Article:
First Christian Church basement

The lower level of the former First Christian Church building at 115 Courthouse Plaza seen in May 2020 after Riley County purchased the building from the church. The county commission reviewed the cost of asbestos removal on Thursday.

After buying a former church sight unseen, Riley County commissioners saw a building that one suggested is more likely to be torn down than renovated.

Missing railings, strewn cords and wiring and ceiling plaster remnants greeted commissioners Thursday during an informal tour of the former First Christian Church building.

The county recently purchased the property at 115 Courthouse Plaza, which is just across the parking lot from county offices, for almost $852,000.

The land ($253,500) and 101-year-old building ($1.19 million) are worth about $1.4 million, according to county appraisal records.

However, the commission hadn’t actually toured the facility before approving the purchase.

Commissioners have said they intended to convert the building for extra office space, but they found the endeavor may be more work than originally thought as many parts of the interior, and even an HVAC unit, had been stripped.

“What we’ve heard is it really wasn’t in the agreement (for the church) to take anything that’s part of the functioning building, but as you can tell they did and their justification was ‘We sold it at such a reduced price, we’re going to try to recoup that additional money by doing this,’” County Clerk Rich Vargo said. “... We did not expect it to be in this condition.”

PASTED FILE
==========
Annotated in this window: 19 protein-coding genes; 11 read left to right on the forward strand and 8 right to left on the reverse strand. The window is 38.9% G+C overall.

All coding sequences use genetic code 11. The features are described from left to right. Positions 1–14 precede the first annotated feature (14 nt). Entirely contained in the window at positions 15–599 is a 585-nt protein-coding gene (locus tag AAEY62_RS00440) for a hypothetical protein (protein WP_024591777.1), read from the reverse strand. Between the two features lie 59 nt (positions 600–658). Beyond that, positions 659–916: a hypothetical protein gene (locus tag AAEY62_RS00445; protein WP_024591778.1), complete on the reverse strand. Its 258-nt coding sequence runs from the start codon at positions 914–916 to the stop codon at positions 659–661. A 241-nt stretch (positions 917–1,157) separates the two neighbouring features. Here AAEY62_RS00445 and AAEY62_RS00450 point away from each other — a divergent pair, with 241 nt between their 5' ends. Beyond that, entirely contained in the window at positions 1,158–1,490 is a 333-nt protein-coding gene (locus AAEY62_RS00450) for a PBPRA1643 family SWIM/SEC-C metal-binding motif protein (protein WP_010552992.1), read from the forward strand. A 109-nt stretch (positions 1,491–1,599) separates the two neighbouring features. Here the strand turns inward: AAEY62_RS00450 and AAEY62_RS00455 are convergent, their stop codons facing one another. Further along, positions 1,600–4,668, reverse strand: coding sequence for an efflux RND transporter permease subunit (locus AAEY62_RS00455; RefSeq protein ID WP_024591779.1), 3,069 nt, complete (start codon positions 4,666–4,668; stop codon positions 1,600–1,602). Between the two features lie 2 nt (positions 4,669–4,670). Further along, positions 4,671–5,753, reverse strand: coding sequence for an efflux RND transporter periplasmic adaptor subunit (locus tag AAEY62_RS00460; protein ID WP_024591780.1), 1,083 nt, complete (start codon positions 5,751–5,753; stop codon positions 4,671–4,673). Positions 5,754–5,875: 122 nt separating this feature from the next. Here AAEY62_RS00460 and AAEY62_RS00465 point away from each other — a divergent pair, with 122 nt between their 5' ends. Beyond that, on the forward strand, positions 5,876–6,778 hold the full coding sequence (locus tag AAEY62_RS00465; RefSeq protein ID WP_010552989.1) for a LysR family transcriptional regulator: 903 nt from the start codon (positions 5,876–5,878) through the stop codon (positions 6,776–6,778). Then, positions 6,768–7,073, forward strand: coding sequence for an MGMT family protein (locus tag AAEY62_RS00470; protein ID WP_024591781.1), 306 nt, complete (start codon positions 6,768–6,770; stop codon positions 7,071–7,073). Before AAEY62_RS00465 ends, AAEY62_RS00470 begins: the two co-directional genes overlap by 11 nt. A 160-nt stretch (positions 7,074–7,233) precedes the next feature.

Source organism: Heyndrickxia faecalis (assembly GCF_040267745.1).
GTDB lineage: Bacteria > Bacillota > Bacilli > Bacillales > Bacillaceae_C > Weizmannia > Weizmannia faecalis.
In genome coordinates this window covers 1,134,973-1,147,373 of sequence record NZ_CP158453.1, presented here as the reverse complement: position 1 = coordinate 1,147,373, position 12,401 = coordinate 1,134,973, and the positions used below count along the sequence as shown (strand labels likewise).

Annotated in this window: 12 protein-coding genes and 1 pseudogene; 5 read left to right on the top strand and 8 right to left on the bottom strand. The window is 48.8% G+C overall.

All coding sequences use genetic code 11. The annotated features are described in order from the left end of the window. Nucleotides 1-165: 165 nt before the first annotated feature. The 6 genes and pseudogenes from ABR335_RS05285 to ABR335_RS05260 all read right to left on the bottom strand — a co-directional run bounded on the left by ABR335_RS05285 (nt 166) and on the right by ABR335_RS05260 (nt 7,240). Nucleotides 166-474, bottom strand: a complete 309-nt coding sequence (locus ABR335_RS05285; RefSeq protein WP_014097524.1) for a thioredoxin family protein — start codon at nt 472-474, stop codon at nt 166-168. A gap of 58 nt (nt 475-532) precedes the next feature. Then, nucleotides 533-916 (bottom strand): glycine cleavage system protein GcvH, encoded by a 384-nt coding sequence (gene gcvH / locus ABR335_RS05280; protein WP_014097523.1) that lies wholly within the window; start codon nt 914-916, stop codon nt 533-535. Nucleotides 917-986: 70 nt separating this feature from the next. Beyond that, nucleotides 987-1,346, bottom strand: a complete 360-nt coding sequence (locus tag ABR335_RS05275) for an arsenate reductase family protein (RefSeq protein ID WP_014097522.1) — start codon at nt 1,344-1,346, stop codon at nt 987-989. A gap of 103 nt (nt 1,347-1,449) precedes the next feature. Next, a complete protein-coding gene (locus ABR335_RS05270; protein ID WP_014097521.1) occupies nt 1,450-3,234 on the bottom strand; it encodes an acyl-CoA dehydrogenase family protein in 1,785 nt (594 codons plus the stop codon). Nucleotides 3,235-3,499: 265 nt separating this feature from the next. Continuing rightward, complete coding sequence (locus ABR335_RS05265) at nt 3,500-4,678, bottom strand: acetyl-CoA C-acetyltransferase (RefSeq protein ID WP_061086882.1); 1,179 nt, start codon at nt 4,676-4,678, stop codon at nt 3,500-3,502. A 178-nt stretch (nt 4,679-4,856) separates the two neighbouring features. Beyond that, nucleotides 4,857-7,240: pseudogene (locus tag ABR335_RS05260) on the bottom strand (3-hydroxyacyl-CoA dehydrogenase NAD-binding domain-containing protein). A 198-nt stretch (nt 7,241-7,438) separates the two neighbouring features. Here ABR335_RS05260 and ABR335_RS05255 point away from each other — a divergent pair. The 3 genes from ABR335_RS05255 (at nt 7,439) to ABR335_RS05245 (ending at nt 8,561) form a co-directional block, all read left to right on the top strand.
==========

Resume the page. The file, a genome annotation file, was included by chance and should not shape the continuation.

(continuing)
First Christian Church had not yet responded to a request for comment as of The Mercury’s press time.

In the purchase agreement, it states the church “shall have the right to sell or otherwise transfer any and all of the contents of the church building prior to closing.” That included personal property, fixtures, appliances, colored glass, windows and other useful items with the exception of the limestone.

Commissioner Ron Wells estimated it may be cheaper to raze the building and start anew rather than try to salvage the shell of the building.

“I’d like to save the church building itself, but you can build a new building for $20 million or you can remodel this for $27 million,” he said.

The commission voted 2-1 on May 11 to purchase the property, with Wells and chairman Marvin Rodriguez in favor and commissioner John Ford against it. Ford said he did not want to buy the church during the coronavirus pandemic because of uncertain cash flow into the county.

At a recent commission meeting, some community members questioned why the county moved to purchase the building without having been inside the building for years. Commissioners said they were buying the property itself, and the church had reached out to the county first about the matter.

The county did not make any formal or final decision about whether or not to demolish the building.